Constructing a New Liberal Iraq

author: Robert E. Looney, Naval Postgraduate School
author: John Tirman, Center for International Studies, Massachusetts Institute of Technology, MIT
published: March 7, 2013,   recorded: April 2005,   views: 2293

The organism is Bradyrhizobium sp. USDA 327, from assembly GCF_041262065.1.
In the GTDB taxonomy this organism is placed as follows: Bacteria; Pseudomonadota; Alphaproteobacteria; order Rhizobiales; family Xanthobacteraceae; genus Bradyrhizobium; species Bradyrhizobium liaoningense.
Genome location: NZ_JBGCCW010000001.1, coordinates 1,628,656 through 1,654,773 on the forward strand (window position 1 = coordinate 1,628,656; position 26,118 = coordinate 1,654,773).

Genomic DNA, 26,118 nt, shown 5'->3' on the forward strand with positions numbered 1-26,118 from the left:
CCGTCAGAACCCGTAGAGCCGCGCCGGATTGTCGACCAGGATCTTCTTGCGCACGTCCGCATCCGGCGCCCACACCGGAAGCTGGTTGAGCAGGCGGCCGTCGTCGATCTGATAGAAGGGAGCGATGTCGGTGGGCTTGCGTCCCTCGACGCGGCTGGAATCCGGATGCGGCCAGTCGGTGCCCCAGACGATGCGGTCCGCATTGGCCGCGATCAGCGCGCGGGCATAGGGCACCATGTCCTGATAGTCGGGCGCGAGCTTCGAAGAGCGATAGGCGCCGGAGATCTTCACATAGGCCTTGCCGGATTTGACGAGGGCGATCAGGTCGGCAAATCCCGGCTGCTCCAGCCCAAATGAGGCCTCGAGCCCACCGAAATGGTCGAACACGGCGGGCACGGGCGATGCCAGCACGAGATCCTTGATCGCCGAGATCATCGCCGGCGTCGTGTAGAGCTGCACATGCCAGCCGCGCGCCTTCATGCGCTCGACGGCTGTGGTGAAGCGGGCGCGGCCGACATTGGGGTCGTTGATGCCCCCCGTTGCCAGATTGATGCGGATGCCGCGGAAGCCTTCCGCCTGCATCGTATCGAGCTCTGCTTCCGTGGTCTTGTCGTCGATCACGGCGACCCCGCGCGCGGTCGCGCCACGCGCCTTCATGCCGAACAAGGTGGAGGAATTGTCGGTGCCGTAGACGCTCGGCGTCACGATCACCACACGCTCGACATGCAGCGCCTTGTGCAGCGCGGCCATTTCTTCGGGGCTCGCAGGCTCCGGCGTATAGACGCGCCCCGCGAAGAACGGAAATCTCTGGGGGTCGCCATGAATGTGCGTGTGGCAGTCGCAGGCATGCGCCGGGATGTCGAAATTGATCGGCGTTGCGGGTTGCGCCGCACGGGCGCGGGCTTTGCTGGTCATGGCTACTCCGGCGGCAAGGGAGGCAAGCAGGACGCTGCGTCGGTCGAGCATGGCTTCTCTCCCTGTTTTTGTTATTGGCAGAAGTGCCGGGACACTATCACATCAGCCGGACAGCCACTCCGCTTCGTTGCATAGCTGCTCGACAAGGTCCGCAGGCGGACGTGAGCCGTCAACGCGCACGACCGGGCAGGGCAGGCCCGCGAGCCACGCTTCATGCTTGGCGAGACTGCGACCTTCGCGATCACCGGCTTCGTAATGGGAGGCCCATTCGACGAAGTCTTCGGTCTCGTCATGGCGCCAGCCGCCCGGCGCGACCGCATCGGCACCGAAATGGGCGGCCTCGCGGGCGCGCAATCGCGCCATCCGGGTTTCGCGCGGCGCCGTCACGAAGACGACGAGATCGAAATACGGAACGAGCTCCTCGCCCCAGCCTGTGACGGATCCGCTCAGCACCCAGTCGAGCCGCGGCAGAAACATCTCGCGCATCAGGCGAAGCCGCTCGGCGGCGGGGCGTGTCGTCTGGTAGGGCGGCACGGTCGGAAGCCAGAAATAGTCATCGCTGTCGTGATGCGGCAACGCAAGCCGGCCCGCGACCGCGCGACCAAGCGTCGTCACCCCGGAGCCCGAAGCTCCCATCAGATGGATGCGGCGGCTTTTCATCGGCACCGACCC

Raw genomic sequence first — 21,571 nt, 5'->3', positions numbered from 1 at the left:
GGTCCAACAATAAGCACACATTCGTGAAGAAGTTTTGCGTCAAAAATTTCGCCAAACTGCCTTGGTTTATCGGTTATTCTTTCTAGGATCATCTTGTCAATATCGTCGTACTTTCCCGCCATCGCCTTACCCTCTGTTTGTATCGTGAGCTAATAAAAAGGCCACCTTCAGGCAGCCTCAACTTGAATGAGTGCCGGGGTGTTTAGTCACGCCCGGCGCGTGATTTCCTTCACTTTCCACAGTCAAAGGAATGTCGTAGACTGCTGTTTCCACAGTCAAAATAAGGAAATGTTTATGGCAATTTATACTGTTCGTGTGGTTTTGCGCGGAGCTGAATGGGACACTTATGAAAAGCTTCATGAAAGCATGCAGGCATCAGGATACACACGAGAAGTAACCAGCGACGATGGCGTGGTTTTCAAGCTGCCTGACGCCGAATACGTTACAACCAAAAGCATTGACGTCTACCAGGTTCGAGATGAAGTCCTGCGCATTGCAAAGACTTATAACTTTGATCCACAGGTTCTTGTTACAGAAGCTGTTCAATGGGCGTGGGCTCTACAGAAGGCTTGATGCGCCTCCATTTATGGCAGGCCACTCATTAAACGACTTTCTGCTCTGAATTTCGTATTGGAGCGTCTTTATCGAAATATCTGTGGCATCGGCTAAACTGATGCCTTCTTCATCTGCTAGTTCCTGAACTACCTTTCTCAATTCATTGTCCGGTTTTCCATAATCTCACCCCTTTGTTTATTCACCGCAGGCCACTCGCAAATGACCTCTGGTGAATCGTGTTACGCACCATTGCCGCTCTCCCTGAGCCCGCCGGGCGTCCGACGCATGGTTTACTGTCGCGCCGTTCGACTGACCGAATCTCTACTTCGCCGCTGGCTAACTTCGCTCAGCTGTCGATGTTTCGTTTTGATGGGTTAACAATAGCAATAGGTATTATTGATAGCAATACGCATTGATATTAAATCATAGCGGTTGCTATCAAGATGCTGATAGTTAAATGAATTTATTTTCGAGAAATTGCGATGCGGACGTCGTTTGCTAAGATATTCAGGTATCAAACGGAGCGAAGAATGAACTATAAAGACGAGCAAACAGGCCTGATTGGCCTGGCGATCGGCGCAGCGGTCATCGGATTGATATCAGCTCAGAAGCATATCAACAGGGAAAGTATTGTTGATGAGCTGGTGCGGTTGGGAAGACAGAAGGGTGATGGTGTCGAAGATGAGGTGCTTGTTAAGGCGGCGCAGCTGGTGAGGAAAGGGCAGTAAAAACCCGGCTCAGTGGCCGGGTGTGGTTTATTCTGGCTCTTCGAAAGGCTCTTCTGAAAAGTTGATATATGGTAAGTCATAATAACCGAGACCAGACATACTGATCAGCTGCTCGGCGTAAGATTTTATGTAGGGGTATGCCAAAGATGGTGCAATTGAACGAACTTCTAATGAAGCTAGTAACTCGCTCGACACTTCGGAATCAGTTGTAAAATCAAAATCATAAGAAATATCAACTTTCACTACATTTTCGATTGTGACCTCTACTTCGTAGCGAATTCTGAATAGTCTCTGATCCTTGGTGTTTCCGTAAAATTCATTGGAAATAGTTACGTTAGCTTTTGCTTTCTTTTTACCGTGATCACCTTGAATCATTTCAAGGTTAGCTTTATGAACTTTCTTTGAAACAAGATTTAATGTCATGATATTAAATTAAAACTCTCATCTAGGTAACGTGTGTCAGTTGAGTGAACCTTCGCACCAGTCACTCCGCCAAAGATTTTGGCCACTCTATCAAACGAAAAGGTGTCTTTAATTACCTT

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Iraq’s oil reserves are the second largest in the world, yet according to both colloquium speakers, the country’s economic prospects are quite dim. They also agree that bungled U.S. reforms share some of the blame for Iraq’s bleak outlook. Robert Looney believes that Washington dearly wants to “make Iraq a showcase for other countries in the Middle East, by showing how a successful market economy could improve standards of living,” among other goals. But policy makers have gone at the problem the wrong way, pushing for immediate outside investment in and ownership of Iraqi assets. “If you were a freshman looking at an economics book and had to write a paper overnight, this is pretty much what you’d come up with.” Instead, reforms have “created unemployment and insecurity” and led to a shadow economy riddled with corruption that seems unlikely to budge for years. Among his scenarios: Iraq might go the way of Iran, becoming a “pragmatic theocracy;” “muddle through” to become “a Nigeria of the Middle East;” or get stuck in a vicious circle, and become a “Yugoslavia with oil.” John Tirman says that “economic growth after 15 years of decline is essential to winning over the Iraqi people,” but the U.S. free market schemes are deepening the distrust Iraqis have in economic reforms, as they observe deals primarily transacted with outsiders. Tirman says this rapid privatization leads to more insecurity, and that if you “want to stabilize the economy, give money to people to live on and make them feel they have a future.” He sees a strong likelihood of civil war, if not between Baathists and Shi’as then between Kurds and Shi’as.

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